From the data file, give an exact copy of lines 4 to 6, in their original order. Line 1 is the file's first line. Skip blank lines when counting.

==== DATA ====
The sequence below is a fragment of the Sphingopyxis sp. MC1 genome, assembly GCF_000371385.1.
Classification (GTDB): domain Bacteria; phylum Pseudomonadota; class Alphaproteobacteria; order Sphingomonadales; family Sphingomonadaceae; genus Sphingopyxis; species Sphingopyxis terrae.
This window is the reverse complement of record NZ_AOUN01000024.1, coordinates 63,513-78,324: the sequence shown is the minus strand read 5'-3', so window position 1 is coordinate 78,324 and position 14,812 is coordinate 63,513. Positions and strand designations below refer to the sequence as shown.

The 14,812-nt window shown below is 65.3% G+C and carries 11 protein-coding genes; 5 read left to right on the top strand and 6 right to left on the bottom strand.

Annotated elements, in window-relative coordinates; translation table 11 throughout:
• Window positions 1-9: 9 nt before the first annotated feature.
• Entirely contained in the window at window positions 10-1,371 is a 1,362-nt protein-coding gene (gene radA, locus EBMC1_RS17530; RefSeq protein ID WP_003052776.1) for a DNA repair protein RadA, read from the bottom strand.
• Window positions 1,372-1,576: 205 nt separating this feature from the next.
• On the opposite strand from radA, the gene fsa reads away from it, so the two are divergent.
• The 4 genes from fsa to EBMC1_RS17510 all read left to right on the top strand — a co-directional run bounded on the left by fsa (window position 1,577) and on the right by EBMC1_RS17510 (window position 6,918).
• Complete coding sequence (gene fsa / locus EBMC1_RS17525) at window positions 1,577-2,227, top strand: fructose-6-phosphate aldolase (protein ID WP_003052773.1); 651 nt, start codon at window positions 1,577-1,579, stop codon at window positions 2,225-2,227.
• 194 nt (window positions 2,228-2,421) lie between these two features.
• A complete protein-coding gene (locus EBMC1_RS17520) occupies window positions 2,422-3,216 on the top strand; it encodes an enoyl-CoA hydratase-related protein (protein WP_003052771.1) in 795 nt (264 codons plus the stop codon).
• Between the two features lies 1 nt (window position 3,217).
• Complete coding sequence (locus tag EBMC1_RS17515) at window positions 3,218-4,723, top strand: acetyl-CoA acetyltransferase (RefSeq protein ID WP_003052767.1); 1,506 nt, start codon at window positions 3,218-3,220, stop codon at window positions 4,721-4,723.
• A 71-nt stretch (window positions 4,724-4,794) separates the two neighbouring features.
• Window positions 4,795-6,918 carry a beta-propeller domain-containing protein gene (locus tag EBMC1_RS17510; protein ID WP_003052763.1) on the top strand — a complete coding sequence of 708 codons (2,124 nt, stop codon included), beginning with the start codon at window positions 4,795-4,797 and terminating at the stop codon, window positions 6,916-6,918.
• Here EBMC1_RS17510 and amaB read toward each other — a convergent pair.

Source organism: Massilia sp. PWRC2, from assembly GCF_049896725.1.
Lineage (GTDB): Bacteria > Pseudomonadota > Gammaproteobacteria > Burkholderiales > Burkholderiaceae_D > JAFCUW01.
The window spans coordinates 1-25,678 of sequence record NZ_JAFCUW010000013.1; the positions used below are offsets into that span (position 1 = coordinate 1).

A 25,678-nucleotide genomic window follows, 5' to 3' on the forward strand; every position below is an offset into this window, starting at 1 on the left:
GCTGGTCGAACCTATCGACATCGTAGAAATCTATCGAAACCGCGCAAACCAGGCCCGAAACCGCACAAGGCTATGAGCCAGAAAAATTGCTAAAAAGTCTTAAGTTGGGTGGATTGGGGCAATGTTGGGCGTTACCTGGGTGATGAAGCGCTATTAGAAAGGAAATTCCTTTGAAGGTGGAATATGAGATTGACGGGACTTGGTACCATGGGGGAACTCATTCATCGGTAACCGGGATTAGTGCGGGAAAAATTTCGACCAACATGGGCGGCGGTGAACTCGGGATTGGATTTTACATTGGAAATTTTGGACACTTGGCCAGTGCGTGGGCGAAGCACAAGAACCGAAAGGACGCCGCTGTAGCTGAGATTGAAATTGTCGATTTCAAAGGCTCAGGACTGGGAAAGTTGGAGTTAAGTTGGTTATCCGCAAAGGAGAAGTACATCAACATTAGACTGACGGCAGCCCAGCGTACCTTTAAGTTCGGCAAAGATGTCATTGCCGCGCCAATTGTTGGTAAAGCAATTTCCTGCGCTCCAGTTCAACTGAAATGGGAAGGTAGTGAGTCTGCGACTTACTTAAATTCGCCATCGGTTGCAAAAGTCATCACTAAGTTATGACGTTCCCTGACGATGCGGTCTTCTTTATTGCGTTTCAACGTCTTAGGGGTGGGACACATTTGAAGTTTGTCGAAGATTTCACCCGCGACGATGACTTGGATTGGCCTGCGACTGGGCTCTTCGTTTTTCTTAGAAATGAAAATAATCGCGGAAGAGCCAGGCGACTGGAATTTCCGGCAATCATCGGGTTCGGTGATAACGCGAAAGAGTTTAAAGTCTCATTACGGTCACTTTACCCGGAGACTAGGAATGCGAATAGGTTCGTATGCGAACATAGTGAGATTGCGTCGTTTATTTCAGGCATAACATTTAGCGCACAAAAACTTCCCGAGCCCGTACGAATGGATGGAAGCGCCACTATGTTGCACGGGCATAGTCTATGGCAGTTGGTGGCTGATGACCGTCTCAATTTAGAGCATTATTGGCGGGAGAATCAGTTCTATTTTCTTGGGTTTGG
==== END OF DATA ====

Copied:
The 14,812-nt window shown below is 65.3% G+C and carries 11 protein-coding genes; 5 read left to right on the top strand and 6 right to left on the bottom strand.

Annotated elements, in window-relative coordinates; translation table 11 throughout:
• Window positions 1-9: 9 nt before the first annotated feature.